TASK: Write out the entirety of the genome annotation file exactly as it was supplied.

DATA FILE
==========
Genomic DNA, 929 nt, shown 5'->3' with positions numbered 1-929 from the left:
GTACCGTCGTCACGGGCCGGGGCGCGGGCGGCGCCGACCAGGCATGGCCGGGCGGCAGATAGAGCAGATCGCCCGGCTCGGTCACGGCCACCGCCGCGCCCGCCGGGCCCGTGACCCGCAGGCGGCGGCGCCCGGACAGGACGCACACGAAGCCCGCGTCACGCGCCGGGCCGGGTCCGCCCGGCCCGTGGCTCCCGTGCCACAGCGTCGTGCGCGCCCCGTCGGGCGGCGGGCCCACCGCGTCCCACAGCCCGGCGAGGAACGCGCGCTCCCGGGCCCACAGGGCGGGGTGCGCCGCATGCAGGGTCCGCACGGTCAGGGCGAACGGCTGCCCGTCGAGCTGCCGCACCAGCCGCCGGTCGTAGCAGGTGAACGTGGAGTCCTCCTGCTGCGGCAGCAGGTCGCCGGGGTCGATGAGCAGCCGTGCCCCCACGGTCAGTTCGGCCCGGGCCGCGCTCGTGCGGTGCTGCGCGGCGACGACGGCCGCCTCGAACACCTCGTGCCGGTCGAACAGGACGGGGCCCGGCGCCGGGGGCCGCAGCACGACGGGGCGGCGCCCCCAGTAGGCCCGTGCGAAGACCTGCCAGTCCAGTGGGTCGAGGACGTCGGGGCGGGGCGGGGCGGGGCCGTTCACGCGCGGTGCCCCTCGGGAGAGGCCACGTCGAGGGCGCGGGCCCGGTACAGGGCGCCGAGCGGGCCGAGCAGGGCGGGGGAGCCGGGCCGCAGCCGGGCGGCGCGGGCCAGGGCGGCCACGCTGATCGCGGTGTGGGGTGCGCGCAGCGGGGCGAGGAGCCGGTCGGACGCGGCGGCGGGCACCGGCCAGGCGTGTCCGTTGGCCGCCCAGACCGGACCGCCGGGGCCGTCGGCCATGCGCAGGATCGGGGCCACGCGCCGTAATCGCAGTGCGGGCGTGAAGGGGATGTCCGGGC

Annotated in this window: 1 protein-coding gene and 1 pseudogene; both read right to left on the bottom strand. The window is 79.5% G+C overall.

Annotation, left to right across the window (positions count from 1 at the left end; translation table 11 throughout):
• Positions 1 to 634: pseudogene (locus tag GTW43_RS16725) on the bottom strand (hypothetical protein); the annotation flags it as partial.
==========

Genomic DNA, 929 nt, shown 5'->3' with positions numbered 1-929 from the left:
GTACCGTCGTCACGGGCCGGGGCGCGGGCGGCGCCGACCAGGCATGGCCGGGCGGCAGATAGAGCAGATCGCCCGGCTCGGTCACGGCCACCGCCGCGCCCGCCGGGCCCGTGACCCGCAGGCGGCGGCGCCCGGACAGGACGCACACGAAGCCCGCGTCACGCGCCGGGCCGGGTCCGCCCGGCCCGTGGCTCCCGTGCCACAGCGTCGTGCGCGCCCCGTCGGGCGGCGGGCCCACCGCGTCCCACAGCCCGGCGAGGAACGCGCGCTCCCGGGCCCACAGGGCGGGGTGCGCCGCATGCAGGGTCCGCACGGTCAGGGCGAACGGCTGCCCGTCGAGCTGCCGCACCAGCCGCCGGTCGTAGCAGGTGAACGTGGAGTCCTCCTGCTGCGGCAGCAGGTCGCCGGGGTCGATGAGCAGCCGTGCCCCCACGGTCAGTTCGGCCCGGGCCGCGCTCGTGCGGTGCTGCGCGGCGACGACGGCCGCCTCGAACACCTCGTGCCGGTCGAACAGGACGGGGCCCGGCGCCGGGGGCCGCAGCACGACGGGGCGGCGCCCCCAGTAGGCCCGTGCGAAGACCTGCCAGTCCAGTGGGTCGAGGACGTCGGGGCGGGGCGGGGCGGGGCCGTTCACGCGCGGTGCCCCTCGGGAGAGGCCACGTCGAGGGCGCGGGCCCGGTACAGGGCGCCGAGCGGGCCGAGCAGGGCGGGGGAGCCGGGCCGCAGCCGGGCGGCGCGGGCCAGGGCGGCCACGCTGATCGCGGTGTGGGGTGCGCGCAGCGGGGCGAGGAGCCGGTCGGACGCGGCGGCGGGCACCGGCCAGGCGTGTCCGTTGGCCGCCCAGACCGGACCGCCGGGGCCGTCGGCCATGCGCAGGATCGGGGCCACGCGCCGTAATCGCAGTGCGGGCGTGAAGGGGATGTCCGGGC

Annotated in this window: 1 protein-coding gene and 1 pseudogene; both read right to left on the bottom strand. The window is 79.5% G+C overall.

Annotation, left to right across the window (positions count from 1 at the left end; translation table 11 throughout):
• Positions 1 to 634: pseudogene (locus tag GTW43_RS16725) on the bottom strand (hypothetical protein); the annotation flags it as partial.